The purchase of these shortline railroads grows R.J. Corman’s business by 12,000 carloads annually and adds more than 140 miles to the company’s portfolio. It is also Corman’s first business dealings with a commuter rail operation.
“There is significant economic activity in the Nashville area and in the surrounding counties that the NERR and NWRR operate and we look forward to working with the rail authorities and local economical development agencies in continuing to capitalize on those growth opportunities,” R.J. Corman representative Todd Bivins tells Trains.
Bivins says maintaining the high level of rail service that has been provided in the past will be critical in continuing growth with the existing customer base on the line while also attracting new opportunities.
“Having multiple short lines in a general geographic area enhances opportunities for short line to short line business,” Bivins says.
As for the geographical scope of the Nashville area railroads that are part of the purchase include the 130-mile Nashville & Eastern Railroad from Nashville to Monterey, Tenn., using tracks leased from the Nashville & Eastern Railroad Authority. The deal also includes the 18-mile Nashville & Western Railroad using leased tracks from the Cheatham County Rail Authority from Nashville to Ashland City, Tenn.
Both railroads use tracks that are part of the original Tennessee Central Railway.
Combined, the railroads haul a mix of chemicals, aggregates, waste, paper, energy products, metals, and building materials. The shortlines interchange with CSX Transportation’s former Louisville & Nashville main line in Nashville.
In addition to its freight business, Trains asked R.J. Corman about its plans for operating the Music City Star.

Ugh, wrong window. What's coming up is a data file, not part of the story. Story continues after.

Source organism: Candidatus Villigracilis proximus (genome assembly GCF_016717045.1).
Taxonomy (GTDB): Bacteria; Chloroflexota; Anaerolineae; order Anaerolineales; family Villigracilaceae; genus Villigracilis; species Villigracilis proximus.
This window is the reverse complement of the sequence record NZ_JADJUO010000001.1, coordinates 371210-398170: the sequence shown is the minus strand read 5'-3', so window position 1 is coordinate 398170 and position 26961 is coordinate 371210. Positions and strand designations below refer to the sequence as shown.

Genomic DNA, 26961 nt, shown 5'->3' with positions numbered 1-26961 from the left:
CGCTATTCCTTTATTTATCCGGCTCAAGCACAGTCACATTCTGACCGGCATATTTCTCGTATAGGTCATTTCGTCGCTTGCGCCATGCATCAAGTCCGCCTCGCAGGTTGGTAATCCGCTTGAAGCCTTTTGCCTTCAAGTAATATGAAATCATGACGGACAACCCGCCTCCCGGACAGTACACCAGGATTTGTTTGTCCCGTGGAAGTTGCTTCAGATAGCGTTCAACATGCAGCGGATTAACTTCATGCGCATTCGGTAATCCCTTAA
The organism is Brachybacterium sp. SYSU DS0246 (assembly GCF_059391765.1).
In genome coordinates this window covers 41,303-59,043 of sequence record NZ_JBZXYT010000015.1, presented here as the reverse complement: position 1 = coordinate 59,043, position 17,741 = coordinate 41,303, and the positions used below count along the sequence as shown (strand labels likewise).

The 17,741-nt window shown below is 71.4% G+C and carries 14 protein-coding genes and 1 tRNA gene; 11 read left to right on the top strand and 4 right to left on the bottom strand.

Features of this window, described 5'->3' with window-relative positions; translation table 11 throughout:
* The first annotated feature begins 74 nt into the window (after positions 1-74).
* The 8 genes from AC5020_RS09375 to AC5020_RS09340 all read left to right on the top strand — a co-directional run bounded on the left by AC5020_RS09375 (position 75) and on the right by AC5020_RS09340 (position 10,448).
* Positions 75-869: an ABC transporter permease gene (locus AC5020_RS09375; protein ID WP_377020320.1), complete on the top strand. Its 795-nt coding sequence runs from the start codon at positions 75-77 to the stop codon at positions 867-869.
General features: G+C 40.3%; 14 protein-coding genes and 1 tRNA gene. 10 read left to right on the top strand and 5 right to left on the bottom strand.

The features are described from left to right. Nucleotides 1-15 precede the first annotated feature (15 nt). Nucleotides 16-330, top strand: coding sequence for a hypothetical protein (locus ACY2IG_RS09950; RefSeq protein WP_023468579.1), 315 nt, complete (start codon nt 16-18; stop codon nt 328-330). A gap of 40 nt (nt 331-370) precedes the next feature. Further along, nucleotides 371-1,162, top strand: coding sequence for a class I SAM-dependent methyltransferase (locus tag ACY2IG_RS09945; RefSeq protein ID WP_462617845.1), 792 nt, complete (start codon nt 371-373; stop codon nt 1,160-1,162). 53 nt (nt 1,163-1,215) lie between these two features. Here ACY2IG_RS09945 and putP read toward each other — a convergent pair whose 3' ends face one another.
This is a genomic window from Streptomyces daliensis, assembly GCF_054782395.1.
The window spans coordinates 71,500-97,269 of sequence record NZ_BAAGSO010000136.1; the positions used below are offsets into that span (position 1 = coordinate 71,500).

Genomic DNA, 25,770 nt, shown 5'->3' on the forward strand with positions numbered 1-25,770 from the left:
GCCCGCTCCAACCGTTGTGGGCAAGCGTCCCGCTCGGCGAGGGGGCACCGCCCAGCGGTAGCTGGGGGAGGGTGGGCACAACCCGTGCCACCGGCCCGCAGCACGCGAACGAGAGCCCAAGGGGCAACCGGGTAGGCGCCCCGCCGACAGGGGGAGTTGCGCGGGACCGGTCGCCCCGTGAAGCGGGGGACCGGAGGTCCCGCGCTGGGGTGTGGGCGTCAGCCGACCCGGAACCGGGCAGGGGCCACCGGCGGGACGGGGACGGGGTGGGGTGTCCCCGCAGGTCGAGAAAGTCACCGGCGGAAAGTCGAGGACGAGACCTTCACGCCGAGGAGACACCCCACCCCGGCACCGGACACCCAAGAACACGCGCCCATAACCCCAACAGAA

“The breadth and history of our successful freight operations will nicely complement the safe and reliable operations that have been provided by [Transit Solutions Group] for the Music City Star,” Bivins says.
Bivins says the company does not foresee any changes to commuter rail operations at this time.
“The Music City Star is a critical piece to the transportation network of the Nashville area and it fits nicely with the freight operations of the NERR. We believe both ridership on the Music City Star and carloads on the NERR can continue to grow together creating significant economic value to a booming area,” Bivins says.
“We see the joint use of the available infrastructure and right of way as an economical way to add value to both freight and the Music City Star,” he adds.
The Music City Star has been serving the greater Nashville area since its inception in 2006. It provides daily passenger service between Nashville and Lebanon, Tenn., on Nashville & Eastern rails. The commuter railroad operates former Amtrak EMD F40PH locomotives and ex-Metra bi-level commuter cars. The operation handles around 300,000 passengers annually.
Financial terms of the agreement were not disclosed, but R.J. Corman did say it expects the deal to be finalized by January 2019.